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By Dani Brown

Melissa Koslin’s latest novel, DANGEROUS BEAUTY, entertains and enlightens in a non-preachy way, while providing a new perspective on a common theme found in current headlines.

On the first page we meet Liliana—running for her life from human traffickers—and are soon introduced to Meric, who for reasons he can’t seem to fathom, takes an extreme step to save her from the men who have kidnapped her.

We quickly discover that Meric also needs to be rescued, and Liliana is just the woman to do it. But first he must allow her into his self-imposed prison.

After she agrees to his proposal of marriage to stay in the United States, he struggles when he finds himself attracted to her. She doesn’t want to be a burden to him and tries to figure out a way to “free” him from his obligation to her, even though she knows she won’t be able to stay in America without the benefit of their “marriage of convenience.”

To complicate matters, she starts to have romantic feelings for him. Given his own history, Meric is reticent to acknowledge his attraction to Liliana. So he avoids her, leaving before she awakes at his apartment and returning after she is asleep. This pushes her to take action in an effort to leave him as soon as possible. He worries the past that haunts him could cause him to harm her.

When they decide to combine forces for a common goal, they discover they have more in common than they thought. Not the least of which is an inner strength that enables them to use what they have learned from their own experiences to help others—even when it puts them in mortal danger.

DANGEROUS BEAUTY is a compelling story about the tenacity of the human spirit, with characters who are survivors and refuse to consider themselves victims. Below is an exclusive interview with the author, Melissa Koslin, that lends insight into her latest novel and her thoughts on the writing life.

Human trafficking is a hideous crime. In my opinion, you did a great job of capturing the terror a victim would feel and the frustration law enforcement experiences. How did you conduct the research to be able to depict the situation so accurately?

A whole lot of reading and searching. It wasn’t easy, but I really wanted to get it right.

The name Wilmer suits that character’s identity and older age, but I haven’t heard it before. Why did you choose that particular name?

My husband is a Mason, which is predominantly older men. That’s where I get my old-guy names.

What made you decide to become an author?

I watched an interview with a writer, and she explained how she’d come up with her first story. I realized I had a story in my head; it’d been there for years and years. I decided I would try writing it down. It was horrible at first, but I rewrote, rewrote, read about writing, and eventually, it became a great story.

From what I know about human trafficking victims who cross the border into the US from Mexico, there are a couple of states that could have been used for the primary setting in your story. What made you choose Texas as the backdrop for DANGEROUS BEAUTY?

It was mostly because that state seems to see a lot of this since they share so much border with Mexico. And Texas seems like a pretty nice place—after doing so much research on Houston, I’d really like to visit.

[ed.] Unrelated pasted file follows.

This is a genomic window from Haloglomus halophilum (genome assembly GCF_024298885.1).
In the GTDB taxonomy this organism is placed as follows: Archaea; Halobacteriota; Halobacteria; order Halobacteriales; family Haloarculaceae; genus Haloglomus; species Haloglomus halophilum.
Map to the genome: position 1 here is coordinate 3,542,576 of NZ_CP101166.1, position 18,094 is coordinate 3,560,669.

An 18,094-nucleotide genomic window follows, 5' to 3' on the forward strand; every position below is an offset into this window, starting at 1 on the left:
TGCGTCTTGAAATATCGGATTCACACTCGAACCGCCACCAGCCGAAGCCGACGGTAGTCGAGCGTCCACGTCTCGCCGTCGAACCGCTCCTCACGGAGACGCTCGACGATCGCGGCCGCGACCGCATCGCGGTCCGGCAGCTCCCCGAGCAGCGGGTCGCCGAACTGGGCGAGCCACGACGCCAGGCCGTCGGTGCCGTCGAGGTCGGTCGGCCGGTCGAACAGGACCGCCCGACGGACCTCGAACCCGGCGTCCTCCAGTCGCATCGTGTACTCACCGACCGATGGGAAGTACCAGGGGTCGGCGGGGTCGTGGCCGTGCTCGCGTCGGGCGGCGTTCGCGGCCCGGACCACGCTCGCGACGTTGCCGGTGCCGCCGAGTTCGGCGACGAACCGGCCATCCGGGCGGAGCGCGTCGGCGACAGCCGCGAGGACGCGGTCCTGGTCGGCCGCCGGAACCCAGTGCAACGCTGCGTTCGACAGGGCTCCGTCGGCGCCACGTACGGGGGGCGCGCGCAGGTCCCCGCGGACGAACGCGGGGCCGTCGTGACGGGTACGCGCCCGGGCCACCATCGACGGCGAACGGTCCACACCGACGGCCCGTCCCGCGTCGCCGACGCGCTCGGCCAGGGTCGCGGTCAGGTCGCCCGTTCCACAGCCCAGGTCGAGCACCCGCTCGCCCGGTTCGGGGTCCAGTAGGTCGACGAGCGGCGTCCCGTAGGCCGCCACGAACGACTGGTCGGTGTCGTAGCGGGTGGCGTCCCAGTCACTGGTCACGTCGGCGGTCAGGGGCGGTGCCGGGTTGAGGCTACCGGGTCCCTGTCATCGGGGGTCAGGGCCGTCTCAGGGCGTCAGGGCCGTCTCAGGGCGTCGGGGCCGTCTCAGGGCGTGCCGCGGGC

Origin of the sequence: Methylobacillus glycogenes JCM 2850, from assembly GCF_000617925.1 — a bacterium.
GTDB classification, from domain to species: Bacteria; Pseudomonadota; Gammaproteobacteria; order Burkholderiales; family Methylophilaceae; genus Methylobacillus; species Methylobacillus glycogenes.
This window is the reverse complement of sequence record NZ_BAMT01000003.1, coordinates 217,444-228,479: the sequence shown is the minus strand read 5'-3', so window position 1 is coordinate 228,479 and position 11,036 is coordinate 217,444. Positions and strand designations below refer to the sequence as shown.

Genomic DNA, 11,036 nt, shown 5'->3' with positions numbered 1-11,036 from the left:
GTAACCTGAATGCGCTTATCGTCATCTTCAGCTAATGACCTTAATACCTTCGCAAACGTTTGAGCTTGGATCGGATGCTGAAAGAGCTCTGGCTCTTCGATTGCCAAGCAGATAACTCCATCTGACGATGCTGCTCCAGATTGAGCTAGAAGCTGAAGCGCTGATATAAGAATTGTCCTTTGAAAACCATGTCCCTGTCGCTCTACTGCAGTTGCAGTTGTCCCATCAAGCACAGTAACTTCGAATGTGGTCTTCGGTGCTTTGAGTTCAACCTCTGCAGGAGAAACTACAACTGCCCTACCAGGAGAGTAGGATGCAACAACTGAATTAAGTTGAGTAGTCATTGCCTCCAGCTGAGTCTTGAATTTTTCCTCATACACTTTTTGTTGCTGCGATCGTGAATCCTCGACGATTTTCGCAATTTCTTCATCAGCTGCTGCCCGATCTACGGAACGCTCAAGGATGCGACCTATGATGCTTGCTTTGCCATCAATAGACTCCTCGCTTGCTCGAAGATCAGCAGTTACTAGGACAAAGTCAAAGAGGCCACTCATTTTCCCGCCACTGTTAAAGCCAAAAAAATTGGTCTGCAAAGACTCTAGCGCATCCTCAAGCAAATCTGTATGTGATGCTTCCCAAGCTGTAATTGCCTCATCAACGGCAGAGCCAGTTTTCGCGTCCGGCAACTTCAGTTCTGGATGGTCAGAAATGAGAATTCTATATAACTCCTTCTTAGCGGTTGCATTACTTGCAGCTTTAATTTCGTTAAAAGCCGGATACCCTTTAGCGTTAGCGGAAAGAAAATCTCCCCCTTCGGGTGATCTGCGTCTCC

Melissa Koslin

Have you had any jobs or experiences that helped you write either of your novels?

I’m a commercial property manager, and I’m able to pull some details from that experience—basic business lingo and an understanding of property infrastructure. You’ll see it pop up in little ways, like Liliana looking out over a white roof (which is good in sunny areas due to its reflectivity) and a ton of the interactions while Meric is working on buying that property in LA.

And much more interestingly, I’m a fourth-degree black belt in Taekwondo, so all the fight scenes are completely from experience and are realistic.

When Liliana goes off by herself, she enjoys being by a “small pond made of concrete with bronze statues of foxes.” Does this place really exist in Houston, or did you take creative license?

Yep, that does exist. It’s Sam Houston Park just outside downtown. It looks so cool. I’d really love to see it in person. Meric’s building, on the other hand, is fictional.

What was your path to publication?

That was a winding road. I was agented by Mike Nappa for a while. We didn’t succeed in getting published, but we parted very amicably. When he was unable to finish A Dream Within a Dream due to a personal loss, he reached out to me to help. He thought I’d be able to mimic his writing style (we’re not dissimilar in our styles) and do the story justice. Revell was happy with my writing and the work I did in marketing, so they offered a contract for me to write Never Miss.

You seem to have a good grasp of Houston, Mexico, and Beverly Hills. Do you have a special connection to any of these places, or is it excellent research on your part? 

Nope, but Google Earth is a very good friend of mine.

I love that Liliana buys a “proper purse” at one point in the book. The scene you place the purchase in is logical, but I have to ask, with your love of handbags, do you own a blue textile wristlet?

I’m not really a girly girl, but I have to admit I love handbags! It’s partially because they’re pretty and partially because I love to be organized. I do own a blue wristlet! But mine is cobalt with a band of sequins.


Melissa Koslin is a fourth-degree black belt in and certified instructor of Songahm Taekwondo. In her day job as a commercial property manager, she secretly notes personal quirks and funny situations, ready to tweak them into colorful additions for her books. The author of Never Miss, Melissa lives in Jacksonville, Florida, with her husband, Corey.

Find more information on her books at

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